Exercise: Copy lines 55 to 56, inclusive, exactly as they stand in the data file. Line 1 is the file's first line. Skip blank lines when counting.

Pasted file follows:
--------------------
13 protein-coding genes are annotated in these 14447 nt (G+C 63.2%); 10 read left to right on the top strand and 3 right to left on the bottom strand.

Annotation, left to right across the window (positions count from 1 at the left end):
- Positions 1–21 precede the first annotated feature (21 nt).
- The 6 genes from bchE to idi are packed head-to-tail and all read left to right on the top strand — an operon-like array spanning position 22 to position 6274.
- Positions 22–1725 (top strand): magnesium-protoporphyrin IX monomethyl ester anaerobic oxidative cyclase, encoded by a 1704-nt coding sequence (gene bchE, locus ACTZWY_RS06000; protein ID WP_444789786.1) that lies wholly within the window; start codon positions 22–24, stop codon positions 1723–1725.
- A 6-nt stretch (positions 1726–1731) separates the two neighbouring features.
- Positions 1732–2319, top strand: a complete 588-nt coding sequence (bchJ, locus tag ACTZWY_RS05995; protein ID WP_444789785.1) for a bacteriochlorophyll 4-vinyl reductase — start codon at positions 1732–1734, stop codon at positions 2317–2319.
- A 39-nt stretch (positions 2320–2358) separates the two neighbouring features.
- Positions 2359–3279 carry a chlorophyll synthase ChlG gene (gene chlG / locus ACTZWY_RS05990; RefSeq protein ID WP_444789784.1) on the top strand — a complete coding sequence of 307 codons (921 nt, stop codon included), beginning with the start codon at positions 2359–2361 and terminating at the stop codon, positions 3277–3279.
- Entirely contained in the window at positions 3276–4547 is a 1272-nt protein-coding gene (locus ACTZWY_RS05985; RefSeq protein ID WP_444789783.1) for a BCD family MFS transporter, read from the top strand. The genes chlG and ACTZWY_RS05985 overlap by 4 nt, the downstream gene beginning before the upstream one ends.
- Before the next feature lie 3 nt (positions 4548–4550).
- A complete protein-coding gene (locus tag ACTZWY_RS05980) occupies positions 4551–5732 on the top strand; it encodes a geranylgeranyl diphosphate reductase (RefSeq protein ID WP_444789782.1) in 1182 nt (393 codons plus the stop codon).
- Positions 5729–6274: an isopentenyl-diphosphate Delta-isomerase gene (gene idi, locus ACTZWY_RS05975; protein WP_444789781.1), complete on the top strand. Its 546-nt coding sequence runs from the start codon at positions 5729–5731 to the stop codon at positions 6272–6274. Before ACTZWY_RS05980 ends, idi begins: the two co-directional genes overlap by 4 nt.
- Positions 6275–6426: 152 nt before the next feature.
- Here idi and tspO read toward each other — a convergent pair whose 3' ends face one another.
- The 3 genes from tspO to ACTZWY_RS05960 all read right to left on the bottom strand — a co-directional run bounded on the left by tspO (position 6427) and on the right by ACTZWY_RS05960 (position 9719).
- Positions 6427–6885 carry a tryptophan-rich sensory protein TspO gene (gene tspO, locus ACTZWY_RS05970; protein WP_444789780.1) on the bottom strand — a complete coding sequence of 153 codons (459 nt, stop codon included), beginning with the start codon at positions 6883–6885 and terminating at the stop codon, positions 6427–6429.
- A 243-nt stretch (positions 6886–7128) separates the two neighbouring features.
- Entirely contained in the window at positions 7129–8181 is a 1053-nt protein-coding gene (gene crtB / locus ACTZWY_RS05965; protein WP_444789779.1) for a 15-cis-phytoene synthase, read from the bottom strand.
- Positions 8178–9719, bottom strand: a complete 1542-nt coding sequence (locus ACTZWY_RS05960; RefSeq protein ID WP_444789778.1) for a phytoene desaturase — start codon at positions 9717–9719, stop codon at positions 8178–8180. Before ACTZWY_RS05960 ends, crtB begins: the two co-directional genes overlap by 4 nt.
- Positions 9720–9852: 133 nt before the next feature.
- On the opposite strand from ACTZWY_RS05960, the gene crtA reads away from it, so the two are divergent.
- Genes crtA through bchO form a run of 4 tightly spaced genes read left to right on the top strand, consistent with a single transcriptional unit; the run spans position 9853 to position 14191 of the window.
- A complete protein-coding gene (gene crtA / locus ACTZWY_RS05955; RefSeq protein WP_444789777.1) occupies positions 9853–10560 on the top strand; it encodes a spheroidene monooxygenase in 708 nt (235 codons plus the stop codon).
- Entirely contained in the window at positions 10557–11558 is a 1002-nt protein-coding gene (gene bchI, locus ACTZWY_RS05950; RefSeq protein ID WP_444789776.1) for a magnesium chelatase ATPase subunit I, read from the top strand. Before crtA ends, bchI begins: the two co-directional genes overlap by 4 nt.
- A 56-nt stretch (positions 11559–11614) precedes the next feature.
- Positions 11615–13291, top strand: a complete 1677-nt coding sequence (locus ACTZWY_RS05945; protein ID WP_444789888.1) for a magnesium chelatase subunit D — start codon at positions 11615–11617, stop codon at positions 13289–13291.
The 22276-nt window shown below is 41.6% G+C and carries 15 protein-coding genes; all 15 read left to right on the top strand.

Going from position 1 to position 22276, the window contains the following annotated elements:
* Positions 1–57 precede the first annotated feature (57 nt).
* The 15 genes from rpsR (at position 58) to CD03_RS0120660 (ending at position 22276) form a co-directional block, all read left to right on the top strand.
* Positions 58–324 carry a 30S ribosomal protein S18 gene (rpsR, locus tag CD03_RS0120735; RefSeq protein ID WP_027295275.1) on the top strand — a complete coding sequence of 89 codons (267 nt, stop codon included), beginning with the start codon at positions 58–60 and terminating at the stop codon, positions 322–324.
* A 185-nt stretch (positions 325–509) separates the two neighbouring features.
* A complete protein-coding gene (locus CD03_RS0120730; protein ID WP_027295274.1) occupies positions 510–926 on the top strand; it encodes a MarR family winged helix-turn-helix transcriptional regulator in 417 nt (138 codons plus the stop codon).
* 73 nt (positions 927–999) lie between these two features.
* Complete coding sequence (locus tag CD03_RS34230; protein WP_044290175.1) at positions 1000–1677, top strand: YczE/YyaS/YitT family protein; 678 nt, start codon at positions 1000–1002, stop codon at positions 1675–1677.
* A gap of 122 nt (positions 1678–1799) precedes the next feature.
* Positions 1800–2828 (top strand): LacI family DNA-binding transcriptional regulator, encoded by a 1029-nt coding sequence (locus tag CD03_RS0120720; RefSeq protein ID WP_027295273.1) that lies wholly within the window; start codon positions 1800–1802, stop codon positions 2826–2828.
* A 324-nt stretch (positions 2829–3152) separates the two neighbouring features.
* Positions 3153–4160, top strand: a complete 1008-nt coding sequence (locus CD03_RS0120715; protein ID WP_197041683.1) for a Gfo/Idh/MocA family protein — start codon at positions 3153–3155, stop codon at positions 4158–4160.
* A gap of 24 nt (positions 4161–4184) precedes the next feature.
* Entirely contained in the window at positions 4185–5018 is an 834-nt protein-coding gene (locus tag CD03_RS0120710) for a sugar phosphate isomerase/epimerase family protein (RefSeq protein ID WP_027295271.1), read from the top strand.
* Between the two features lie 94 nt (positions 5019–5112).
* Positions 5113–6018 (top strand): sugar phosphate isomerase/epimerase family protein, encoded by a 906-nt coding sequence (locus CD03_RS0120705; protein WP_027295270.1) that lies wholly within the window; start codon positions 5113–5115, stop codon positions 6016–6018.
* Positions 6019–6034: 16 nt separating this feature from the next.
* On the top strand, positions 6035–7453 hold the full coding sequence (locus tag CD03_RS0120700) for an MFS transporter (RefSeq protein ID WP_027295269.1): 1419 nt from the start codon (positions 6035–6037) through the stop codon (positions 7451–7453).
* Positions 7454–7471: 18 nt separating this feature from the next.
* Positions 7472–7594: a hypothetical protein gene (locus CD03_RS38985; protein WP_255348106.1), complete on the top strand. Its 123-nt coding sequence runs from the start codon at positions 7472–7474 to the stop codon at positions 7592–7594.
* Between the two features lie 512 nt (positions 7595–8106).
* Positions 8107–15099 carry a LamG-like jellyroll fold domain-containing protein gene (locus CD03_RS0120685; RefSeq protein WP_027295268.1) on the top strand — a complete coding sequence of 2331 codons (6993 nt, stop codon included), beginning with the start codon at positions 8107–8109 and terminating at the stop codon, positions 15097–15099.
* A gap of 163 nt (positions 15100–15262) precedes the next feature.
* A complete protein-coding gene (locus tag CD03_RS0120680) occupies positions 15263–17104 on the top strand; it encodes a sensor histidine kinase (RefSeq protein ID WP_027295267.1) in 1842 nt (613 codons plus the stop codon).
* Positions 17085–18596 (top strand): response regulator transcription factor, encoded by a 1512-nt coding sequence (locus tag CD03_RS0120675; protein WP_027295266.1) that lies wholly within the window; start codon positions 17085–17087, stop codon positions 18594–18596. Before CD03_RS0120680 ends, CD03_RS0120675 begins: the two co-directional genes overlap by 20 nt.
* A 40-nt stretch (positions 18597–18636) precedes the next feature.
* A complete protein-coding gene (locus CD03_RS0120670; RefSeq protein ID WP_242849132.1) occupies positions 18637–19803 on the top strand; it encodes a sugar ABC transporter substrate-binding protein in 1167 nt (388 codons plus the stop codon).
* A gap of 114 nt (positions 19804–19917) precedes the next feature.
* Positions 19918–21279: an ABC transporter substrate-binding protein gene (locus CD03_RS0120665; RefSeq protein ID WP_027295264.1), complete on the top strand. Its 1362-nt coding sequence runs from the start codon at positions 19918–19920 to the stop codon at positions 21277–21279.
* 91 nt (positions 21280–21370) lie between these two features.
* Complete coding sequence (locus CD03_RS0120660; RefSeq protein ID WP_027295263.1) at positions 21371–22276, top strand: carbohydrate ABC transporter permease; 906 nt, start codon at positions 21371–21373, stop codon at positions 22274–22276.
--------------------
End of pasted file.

* A complete protein-coding gene (locus CD03_RS0120670; RefSeq protein ID WP_242849132.1) occupies positions 18637–19803 on the top strand; it encodes a sugar ABC transporter substrate-binding protein in 1167 nt (388 codons plus the stop codon).
* A gap of 114 nt (positions 19804–19917) precedes the next feature.